In marathon floor sessions lasting late into the evening, including a rare Sunday session in the House, lawmakers approved more than 500 bills this week to meet the Feb. 19 cut-off deadline for passing legislation out of its originating chamber.
In all, more than 600 bills have now passed and been sent to the opposite house for further consideration as this year’s 60-day legislative session heads into the home stretch.
Bills that did not survive the cut-off are likely dead for the 2019-20 legislative cycle, barring a special session or extraordinary parliamentary maneuvers to revive them.
House and Senate committees now have until Friday, Feb. 28 to consider policy bills that have been sent to them by the opposite house, and until Monday, March 2nd to act on budget and transportation measures.
The deadline for action by the full House and Senate on all but budget-related matters is Friday, March 6. The session is scheduled to adjourn on March 12.
Among important bills passed this week are:
House Bill 2311, Amending state greenhouse gas emission limits for consistency with the most recent assessment of climate change science
Passed the House on Feb. 16 by a vote of 55-41 (two members excused)
This bill would, among other provisions, require state agencies to set a goal of net-zero carbon emissions by the year 2050. Current law sets greenhouse gas emission limits for state agencies by 2050 at 57.5 percent below 2005 levels, or 70 percent below emissions expected for that year. Greenhouse gas emissions from state agencies represent about one percent of total carbon emissions statewide.
The bill is currently before the Senate Environment, Energy and Technology Committee for further consideration.
Rep. Mike Chapman (D-Port Angeles) Yes
Rep. Steve Tharinger (D-Port Townsend) Yes
Senate Bill 6113, Creating a central insulin purchasing program
Passed the Senate on Feb. 18 by a vote of 28-20 (one member excused)
Current law provides that state-purchased health care programs must purchase prescription drugs through the Northwest Prescription Drug Consortium established by the state Health Care Authority. Under this bill, a work group would be established to design a purchasing strategy that would allow the state to act as the single purchaser of insulin. The work group must submit a detailed plan to the Legislature by Dec. 1, 2020. The consortium would then be authorized to implement the plan without further legislative direction.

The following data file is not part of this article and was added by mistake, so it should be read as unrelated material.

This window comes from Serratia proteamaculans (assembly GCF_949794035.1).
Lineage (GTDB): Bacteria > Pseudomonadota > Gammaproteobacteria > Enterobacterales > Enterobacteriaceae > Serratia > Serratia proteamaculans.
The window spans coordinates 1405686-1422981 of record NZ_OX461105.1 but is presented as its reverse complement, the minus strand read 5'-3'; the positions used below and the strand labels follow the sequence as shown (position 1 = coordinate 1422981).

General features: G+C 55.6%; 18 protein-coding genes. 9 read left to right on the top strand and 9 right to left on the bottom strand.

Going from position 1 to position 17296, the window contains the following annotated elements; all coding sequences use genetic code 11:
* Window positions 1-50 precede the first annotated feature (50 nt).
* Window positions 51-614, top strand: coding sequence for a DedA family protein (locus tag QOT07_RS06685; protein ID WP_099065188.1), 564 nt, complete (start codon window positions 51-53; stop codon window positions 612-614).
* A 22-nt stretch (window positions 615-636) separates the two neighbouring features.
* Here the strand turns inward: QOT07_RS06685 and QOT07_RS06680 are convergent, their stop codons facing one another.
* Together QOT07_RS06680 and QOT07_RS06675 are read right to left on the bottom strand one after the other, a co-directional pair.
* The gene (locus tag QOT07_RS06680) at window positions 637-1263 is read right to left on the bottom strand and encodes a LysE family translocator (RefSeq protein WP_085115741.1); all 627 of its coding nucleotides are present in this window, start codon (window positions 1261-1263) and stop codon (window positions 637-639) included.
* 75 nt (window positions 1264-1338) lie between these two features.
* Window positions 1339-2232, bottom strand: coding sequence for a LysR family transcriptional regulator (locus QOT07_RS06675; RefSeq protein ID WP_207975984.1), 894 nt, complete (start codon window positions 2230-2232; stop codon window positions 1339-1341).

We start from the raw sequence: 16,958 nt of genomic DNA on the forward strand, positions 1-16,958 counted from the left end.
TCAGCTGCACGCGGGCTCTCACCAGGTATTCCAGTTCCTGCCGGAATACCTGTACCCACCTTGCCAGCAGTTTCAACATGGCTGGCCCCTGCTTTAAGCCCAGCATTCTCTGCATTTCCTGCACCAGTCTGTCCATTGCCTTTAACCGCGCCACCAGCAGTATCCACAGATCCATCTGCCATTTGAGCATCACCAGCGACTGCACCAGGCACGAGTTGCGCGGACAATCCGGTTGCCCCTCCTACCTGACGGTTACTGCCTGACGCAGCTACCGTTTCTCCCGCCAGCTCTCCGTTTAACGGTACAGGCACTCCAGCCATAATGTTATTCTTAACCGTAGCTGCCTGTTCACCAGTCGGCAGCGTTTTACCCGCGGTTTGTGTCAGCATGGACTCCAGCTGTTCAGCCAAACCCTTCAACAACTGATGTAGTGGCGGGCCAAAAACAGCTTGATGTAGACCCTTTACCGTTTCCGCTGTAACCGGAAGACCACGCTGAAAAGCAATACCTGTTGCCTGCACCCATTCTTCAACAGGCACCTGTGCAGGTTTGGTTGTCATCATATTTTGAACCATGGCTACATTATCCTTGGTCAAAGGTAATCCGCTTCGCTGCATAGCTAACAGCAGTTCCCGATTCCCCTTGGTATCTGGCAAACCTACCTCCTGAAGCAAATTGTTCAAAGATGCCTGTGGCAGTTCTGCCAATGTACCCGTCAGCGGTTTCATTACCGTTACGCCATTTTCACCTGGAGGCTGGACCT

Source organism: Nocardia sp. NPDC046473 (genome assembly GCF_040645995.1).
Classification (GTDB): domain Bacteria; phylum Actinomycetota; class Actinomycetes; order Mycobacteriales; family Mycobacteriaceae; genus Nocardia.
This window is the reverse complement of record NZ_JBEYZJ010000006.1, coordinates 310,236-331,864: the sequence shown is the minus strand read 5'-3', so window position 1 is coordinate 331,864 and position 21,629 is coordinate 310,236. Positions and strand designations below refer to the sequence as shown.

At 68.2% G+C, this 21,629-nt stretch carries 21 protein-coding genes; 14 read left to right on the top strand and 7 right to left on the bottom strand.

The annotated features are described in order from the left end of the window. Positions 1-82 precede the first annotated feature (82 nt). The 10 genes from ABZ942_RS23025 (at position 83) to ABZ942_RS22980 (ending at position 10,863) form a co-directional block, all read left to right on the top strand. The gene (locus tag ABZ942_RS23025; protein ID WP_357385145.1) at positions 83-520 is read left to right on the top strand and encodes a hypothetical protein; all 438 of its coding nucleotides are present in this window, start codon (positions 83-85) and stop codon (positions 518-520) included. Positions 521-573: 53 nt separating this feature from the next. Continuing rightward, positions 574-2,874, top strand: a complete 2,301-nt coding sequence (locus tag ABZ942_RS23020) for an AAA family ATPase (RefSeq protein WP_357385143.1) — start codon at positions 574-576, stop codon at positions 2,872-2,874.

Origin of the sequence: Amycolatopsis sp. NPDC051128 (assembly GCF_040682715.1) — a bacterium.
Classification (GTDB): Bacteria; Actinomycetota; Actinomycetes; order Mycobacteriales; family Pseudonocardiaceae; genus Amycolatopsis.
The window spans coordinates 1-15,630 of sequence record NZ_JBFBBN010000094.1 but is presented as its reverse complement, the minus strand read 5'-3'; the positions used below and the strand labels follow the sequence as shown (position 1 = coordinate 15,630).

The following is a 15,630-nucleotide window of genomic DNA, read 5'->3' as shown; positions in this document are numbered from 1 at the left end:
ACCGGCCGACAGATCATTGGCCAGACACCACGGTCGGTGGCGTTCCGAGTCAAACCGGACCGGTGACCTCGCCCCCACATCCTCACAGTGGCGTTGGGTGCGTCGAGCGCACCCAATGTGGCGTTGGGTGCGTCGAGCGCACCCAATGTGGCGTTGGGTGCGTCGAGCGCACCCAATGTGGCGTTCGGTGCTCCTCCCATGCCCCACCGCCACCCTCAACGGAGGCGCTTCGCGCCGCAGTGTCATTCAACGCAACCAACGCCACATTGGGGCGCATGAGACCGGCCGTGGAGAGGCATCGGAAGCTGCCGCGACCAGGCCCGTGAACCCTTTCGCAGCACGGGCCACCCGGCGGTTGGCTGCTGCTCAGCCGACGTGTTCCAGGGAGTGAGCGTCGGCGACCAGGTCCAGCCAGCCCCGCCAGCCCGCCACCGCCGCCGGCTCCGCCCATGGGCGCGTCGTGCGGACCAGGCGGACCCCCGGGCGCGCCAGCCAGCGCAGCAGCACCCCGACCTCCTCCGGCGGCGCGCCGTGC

SB 6113 is now before the House Health and Wellness Committee for further consideration.
Sen. Kevin Van De Wege (D-Sequim) Yes
House Bill 1694, Allowing tenants to pay certain sums in installments
Passed the House on Feb. 17 by a vote of 54-44
This bill would restrict landlord-tenant arrangements by requiring landlords to allow tenants to pay customary first- and last-month rental deposits and other fees in installments.
The bill is now before the Senate Financial Institutions, Economic Development and Trade Committee for further consideration.
Rep. Chapman No
Rep. Tharinger Yes
Senate Bill 6288, Creating the Washington office of firearm violence prevention
Passed the Senate on Feb. 18 by a vote of 25-23 (one member excused)
This bill would create an Office of Firearm Safety and Violence Prevention within the state Department of Commerce. The bill would authorize the new office to contract for and fund a variety of programs, including a statewide helpline and referral service for gun violence victims and their professional services providers, and for a best practices guide for therapy to gun violence victims.
The bill was sent to the House Civil Rights and Judiciary Committee for further consideration.
Sen. Van De Wege No
House Bill 1590, Allowing the local sales and use tax for affordable housing to be imposed by a councilmanic authority
Passed the House on Feb. 19 by a vote of 52-46
This bill would authorize county or city legislative authorities to impose the local sales and use tax for housing and related services and eliminates the requirement that the imposition of the tax be subject to the approval of a majority of county or city voters at a general or special election.
The bill was sent to the Senate Local Government Committee of further consideration.
Rep. Chapman Yes
Rep. Steve Tharinger Yes
Senate Bill 6212, Concerning the authority of counties, cities, and towns to exceed statutory property tax limitations (to fund affordable housing programs)
Passed the Senate on Feb. 19 by a vote of 35-13 (one member excused)
This bill would expand the use of the affordable housing property tax levy to include affordable homeownership, owner-occupied home repair, and foreclosure prevention programs for low-income households with income at or below 80 percent of median income.
The bill is now before the House Finance Committee for further consideration.
Sen. Van De Wege Yes
House Bill 2567, Concerning open courts (banning civil arrests in and around court houses)
Passed the House on Feb. 17 by a vote of 55-43
This bill would essentially prohibit arrests by immigration enforcement authorities, which are defined as “civil” or warrantless arrests, inside or near state court facilities. It would also prohibit judges, court staff, court security personnel and prosecutor’s office staff from inquiring into or collecting immigration or citizenship status information.
The bill was sent to the Senate Law and Justice Committee for further consideration.
Rep. Chapman No
Rep. Tharinger Yes